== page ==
Drought conditions already hurting California growers

Local News

SUTTER COUNTY, Calif. (KTXL) — Harvest season is months away, but growers in Sutter and Yuba counties say they can foresee a disastrous crop because of troubling drought conditions.

Sutter County grower Sarb Thiara fears that his walnut orchard is a sign of bad things ahead. The trees have not been watered in several months after a well pump broke down. 

The drought has dried out the soil, so peach, prune, almond, pecan and walnut trees need even more water than usual. 

“We’re running the pumps more, the electric bills are higher, pumps are pumping from deep and pumps are drying up,” Thiara explained.

Pump companies are months behind in repairs because of the shortage of labor. 

Orchards need 3 feet of water a season. During this drought, they may need 4 feet of water when there is none to spare. 

There are plenty of orchards in the area that look healthy, but appearances can be deceiving. 

Walnut trees will see a lot less production because of the lack of water. 

“The meat inside is going to be shriveling up,” Thiara told FOX40. “The meat, it will not be worth anything.”

The quality of fruits like peaches, plums and prunes is expected to be way down as well, hurting the bottom line for growers.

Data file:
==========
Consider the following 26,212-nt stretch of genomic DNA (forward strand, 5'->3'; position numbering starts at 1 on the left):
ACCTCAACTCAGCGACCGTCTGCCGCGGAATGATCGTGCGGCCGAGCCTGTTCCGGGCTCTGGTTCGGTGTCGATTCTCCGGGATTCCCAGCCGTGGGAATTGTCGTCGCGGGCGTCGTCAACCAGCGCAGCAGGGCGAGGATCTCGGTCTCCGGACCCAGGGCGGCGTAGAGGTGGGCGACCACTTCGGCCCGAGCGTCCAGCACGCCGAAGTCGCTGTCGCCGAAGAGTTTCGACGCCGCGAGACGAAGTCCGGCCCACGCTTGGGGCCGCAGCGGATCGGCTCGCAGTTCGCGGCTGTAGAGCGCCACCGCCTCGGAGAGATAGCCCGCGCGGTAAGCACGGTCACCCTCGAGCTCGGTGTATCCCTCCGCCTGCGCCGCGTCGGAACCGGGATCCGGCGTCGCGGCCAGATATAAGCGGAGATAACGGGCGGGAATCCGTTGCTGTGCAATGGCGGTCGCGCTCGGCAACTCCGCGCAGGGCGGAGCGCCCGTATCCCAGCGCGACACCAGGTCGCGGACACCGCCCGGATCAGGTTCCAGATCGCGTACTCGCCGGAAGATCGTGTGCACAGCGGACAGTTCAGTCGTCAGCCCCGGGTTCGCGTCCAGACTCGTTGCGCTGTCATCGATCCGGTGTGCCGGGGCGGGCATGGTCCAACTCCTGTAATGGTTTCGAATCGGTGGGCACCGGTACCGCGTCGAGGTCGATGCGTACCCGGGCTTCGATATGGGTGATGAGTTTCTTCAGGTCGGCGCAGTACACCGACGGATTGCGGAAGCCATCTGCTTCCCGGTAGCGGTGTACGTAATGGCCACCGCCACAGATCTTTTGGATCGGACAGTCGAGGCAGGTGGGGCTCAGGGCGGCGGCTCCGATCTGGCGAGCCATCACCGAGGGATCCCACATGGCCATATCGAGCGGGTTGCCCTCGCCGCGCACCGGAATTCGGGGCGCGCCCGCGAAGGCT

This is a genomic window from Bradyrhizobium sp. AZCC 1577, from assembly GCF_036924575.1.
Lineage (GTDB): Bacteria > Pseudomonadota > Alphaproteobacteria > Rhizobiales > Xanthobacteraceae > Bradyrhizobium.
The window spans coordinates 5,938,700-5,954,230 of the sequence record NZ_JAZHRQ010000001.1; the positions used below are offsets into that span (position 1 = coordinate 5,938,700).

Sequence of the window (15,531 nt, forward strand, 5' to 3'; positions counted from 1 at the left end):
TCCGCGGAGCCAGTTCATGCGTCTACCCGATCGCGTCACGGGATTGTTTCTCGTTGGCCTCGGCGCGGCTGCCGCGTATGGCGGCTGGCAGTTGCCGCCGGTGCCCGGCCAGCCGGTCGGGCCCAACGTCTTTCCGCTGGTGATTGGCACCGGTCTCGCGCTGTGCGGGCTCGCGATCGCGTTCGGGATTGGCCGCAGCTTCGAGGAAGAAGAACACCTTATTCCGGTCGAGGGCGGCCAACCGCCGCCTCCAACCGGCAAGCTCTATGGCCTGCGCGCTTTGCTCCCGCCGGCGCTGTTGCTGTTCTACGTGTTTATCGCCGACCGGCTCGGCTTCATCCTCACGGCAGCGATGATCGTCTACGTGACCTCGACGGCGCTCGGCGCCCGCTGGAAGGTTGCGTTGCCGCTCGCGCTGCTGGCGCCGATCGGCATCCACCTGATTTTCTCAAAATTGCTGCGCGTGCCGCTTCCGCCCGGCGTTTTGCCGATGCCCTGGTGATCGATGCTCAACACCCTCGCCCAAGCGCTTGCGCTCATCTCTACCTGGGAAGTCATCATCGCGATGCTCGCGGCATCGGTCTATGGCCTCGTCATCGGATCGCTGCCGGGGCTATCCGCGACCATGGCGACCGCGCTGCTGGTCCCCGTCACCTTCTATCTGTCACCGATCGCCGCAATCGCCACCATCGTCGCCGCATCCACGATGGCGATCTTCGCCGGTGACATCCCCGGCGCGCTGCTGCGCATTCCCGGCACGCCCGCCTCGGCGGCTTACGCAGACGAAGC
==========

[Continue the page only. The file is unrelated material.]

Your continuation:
There has not been a significant heat wave yet this early in the year.

Orchard crops are the biggest part of Sutter County’s agriculture economy, along with rice. There are more troubles ahead come this winter because young trees are vulnerable to frost if there is not enough water in the ground. 

“You have to have enough moisture in the ground to keep the trees from not freezing the frost, otherwise frost will have frost burn on the top,” Thiara said. 

Already, the dry ground conditions have caused growers to advance water schedules with water that is already in short supply. 

“It’s going to be a tough row ahead of everybody,” Thiara said. 

Typically, there is no rain in the valley until fall arrives, which is well after harvest season. 

Growers say replacing dead or dying orchard trees is an expensive proposition because it can take up to five years for them to reach maturity and they require watering even though they are not producing fruit.

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